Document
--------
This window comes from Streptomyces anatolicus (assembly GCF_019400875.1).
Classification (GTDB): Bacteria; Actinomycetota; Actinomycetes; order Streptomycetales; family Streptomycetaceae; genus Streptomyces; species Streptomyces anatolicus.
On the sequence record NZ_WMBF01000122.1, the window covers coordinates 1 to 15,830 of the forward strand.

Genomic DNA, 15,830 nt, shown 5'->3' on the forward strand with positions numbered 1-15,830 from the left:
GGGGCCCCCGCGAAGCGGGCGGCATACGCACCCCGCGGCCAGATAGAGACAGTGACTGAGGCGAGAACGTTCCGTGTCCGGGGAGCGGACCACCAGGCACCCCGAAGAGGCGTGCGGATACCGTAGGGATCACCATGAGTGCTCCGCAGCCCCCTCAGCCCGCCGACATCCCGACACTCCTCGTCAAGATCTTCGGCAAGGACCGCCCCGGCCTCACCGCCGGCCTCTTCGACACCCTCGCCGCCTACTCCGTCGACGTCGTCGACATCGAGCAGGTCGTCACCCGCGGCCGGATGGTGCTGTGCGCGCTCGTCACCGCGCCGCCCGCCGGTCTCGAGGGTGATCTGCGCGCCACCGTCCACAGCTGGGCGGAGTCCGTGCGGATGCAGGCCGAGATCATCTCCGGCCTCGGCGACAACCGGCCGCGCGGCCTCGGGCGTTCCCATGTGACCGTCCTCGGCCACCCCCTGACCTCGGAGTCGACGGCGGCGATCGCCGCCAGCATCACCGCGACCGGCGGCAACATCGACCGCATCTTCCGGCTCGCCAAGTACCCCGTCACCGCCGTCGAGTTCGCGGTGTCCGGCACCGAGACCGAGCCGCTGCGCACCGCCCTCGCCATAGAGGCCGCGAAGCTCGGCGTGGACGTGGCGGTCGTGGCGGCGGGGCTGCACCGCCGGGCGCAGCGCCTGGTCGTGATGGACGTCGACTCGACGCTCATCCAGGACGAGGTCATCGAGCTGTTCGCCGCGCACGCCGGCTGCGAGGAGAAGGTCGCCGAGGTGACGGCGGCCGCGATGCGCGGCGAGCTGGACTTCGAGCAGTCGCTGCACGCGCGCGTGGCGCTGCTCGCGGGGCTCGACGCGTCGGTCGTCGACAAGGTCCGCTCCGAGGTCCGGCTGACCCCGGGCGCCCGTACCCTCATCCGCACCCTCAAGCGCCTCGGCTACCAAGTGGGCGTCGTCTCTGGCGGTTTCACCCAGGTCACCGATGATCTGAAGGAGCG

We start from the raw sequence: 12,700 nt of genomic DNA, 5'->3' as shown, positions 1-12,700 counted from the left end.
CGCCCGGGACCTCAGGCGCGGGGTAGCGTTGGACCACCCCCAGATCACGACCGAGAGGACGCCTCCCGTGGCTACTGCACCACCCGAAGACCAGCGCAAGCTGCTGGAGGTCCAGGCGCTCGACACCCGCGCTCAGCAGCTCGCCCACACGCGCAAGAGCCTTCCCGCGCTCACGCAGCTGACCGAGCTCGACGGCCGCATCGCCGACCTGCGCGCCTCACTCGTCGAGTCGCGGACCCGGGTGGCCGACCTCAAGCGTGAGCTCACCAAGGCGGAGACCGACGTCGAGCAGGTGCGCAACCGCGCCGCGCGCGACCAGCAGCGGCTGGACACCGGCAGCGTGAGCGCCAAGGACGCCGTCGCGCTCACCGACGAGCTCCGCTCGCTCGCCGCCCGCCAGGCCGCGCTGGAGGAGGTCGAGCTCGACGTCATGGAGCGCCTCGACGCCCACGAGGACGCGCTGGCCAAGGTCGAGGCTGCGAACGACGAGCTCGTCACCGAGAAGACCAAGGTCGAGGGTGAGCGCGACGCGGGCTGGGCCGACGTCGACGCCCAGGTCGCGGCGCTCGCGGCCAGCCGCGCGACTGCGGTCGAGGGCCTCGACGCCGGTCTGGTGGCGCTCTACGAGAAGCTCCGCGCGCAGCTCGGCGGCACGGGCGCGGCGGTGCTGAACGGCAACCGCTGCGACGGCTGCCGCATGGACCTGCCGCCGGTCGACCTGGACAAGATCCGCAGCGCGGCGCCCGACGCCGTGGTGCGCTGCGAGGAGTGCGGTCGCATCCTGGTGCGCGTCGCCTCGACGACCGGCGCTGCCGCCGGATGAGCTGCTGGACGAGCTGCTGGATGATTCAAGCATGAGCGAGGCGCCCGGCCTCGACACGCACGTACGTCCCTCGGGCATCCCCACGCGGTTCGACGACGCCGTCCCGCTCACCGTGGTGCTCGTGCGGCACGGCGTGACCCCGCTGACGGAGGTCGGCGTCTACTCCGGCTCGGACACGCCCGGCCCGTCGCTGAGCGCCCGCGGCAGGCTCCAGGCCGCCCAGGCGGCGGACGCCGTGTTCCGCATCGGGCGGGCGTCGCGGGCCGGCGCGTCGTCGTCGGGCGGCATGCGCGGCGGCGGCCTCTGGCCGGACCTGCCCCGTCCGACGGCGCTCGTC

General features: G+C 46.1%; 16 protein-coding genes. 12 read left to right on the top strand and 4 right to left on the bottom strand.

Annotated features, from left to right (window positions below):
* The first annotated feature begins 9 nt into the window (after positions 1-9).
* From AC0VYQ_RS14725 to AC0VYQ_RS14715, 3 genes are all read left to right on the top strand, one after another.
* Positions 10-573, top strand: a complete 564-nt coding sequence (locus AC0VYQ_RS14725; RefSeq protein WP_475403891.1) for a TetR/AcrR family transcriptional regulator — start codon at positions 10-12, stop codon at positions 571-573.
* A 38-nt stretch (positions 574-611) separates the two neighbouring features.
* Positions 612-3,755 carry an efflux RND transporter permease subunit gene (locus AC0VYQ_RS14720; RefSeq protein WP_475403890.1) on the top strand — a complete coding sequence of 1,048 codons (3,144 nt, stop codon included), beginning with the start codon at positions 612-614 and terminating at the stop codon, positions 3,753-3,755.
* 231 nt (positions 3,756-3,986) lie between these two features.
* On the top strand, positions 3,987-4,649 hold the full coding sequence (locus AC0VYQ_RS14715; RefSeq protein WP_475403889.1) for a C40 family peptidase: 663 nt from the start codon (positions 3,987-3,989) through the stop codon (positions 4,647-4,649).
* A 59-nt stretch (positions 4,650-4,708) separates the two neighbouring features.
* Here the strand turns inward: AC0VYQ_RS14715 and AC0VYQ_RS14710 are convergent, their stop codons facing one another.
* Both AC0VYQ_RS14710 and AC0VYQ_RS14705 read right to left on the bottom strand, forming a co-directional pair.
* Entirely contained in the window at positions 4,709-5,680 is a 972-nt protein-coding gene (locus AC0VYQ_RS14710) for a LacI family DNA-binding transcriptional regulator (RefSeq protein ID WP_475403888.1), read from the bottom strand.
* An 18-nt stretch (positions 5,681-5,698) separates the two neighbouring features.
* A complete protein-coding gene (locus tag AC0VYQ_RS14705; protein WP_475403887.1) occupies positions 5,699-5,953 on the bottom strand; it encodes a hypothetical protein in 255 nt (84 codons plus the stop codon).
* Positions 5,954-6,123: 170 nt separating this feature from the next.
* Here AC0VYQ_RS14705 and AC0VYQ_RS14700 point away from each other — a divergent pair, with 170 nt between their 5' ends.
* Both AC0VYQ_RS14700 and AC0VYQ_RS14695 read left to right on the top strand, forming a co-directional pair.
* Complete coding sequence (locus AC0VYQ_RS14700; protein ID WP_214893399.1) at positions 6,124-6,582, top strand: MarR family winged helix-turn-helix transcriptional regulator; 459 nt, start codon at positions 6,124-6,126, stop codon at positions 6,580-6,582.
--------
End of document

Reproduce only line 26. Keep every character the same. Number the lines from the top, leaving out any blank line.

* Complete coding sequence (locus AC0VYQ_RS14700; protein ID WP_214893399.1) at positions 6,124-6,582, top strand: MarR family winged helix-turn-helix transcriptional regulator; 459 nt, start codon at positions 6,124-6,126, stop codon at positions 6,580-6,582.